North Carolina Workers’ Compensation Laws

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Jeffrey Johnson is a legal writer with a focus on personal injury. He has worked on personal injury and sovereign immunity litigation in addition to experience in family, estate, and criminal law. He earned a J.D. from the University of Baltimore and has worked in legal offices and non-profits in Maryland, Texas, and North Carolina. He has also earned an MFA in screenwriting from Chapman Univer...

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UPDATED: Jul 16, 2021

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North Carolina workers’ compensation laws govern what happens if an employee is injured or becomes ill because of his job and cannot work. Employers in North Carolina are required to have workers’ compensation insurance if they employ three or more workers to ensure that employees who develop workplace injuries or illnesses are taken care of during their recovery period.

Claims under North Carolina Workers’ Compensation Laws

In North Carolina, if you are injured in an accident at the work-site, your employer’s workers’ compensation insurance should cover your claim. Common workplace accidents may include slipping or tripping at work. However, if you were drunk, under the influence of drugs, or acting against your employer’s rules at the time of your accident, your injury may not be covered.

If you develop an occupational illness because of unsafe conditions at your workplace or because of repetitive motions performed in your job, your employer’s workers’ compensation insurance should also cover your disease or illness. In the event that the injured worker dies because of his employment-related illness or injury, his relatives will be paid death benefits to compensate for his loss of earning capacity.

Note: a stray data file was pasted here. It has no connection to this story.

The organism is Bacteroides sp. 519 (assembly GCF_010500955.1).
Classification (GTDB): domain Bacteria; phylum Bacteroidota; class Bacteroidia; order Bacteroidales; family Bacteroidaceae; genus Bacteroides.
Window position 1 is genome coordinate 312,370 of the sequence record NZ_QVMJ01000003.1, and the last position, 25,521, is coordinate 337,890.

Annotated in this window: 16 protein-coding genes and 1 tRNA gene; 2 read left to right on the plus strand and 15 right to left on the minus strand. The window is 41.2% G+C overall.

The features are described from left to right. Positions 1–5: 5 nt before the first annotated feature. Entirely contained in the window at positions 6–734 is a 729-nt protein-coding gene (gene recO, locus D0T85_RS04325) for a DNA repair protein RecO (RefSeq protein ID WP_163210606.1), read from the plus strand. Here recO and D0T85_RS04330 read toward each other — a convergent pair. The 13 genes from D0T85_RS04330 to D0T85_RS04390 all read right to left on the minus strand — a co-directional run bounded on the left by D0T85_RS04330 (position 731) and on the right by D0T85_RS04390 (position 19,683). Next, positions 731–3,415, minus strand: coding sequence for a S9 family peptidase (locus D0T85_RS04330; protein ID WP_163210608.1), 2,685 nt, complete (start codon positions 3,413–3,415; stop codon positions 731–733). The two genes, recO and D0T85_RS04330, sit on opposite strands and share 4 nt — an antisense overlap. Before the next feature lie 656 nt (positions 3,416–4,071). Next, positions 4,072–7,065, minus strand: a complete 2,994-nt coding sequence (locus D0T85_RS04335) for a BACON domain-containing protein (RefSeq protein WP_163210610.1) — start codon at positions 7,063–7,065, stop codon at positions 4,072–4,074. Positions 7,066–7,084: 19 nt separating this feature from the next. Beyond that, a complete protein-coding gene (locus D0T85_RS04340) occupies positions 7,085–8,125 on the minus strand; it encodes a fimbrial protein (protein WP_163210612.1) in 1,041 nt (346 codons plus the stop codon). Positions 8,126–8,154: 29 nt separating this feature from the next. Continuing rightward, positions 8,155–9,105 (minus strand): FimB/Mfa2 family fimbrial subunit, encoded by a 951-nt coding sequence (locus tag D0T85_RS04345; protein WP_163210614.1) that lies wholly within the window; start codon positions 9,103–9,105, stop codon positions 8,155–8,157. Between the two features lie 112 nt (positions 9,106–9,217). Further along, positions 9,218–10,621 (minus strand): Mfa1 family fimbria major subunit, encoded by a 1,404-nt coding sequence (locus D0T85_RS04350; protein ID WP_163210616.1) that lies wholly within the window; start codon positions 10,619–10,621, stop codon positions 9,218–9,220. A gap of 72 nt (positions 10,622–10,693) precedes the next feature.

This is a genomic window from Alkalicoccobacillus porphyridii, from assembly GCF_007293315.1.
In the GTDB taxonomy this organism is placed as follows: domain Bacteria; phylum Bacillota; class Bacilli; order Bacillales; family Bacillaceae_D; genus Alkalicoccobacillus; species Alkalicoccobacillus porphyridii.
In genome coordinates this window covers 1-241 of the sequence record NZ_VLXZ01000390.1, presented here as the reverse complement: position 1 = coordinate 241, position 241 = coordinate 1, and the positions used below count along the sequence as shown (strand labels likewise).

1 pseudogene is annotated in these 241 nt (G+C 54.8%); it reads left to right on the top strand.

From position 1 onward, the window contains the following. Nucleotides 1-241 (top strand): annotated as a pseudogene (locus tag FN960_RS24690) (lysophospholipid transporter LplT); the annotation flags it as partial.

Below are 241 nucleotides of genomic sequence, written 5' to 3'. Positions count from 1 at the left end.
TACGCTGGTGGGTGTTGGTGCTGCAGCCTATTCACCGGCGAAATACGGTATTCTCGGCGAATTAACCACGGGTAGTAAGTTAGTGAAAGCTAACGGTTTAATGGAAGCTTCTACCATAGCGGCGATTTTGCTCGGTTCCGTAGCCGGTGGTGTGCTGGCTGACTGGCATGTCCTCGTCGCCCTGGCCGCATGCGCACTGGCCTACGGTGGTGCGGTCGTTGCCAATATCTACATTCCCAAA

North Carolina Workers’ Compensation Benefits

Medical care, reimbursement for mileage, death and funeral benefits, and income replacement benefits are available to workers who have occupational injuries or illnesses. Medical treatment, such as doctor and hospital bills incurred in the treatment of your injury, is paid for by workers’ compensation insurance in North Carolina. Your medical provider will be paid directly. Any mileage costs to and from these doctor and hospital appointments will be reimbursed by the employer or the employer’s insurance provider. If the worker dies from his work-related injury or illness, his dependent relatives may be paid death benefits to compensate for his lost income, plus an additional $2,000 to help with burial costs.

The most common workers’ compensation benefits are income benefits to make up for wages lost while a worker recovers from his injury. The kind of wage replacement benefits you receive will depend on the severity and duration of your injury. If your injury temporarily makes you unable to work, you may receive two-thirds of your average weekly wage during the weeks you are recovering from your injury (known as Temporary Total Disability Benefits). On the other hand, if you are partially able to work while you recover from your work injury, but only at reduced hours or at a reduced wage (Temporary Partial Disability), you will get two-thirds of the difference between your pre- and post-injury earning potential.

If you are permanently disabled and cannot work, you will receive two-thirds of your pre-injury average weekly wage every week (Permanent Total Disability Benefits). Finally, if an employee’s injury or illness has reached maximum improvement but will still permanently disable him in some way and prevent him from returning to his original occupation (Permanent Partial Disability Benefits), he will get two-thirds of the difference between his pre- and post-injury wages for up to 300 weeks.

North Carolina Workers’ Compensation Statutes

See the North Carolina Workers’ Compensation Act for the specifics of North Carolina workers’ compensation laws.

Employers Subject to Workers’ Compensation: Workers’ Compensation Act, Chp. 97 § 3; Covered Employees: Workers’ Compensation Act, Chp. 97 § 3; Benefits: Workers’ Compensation Act, Chp. 97 §§ 20, 27, 29; Claims Procedure: Workers’ Compensation Act, Chp. 97 § 22.

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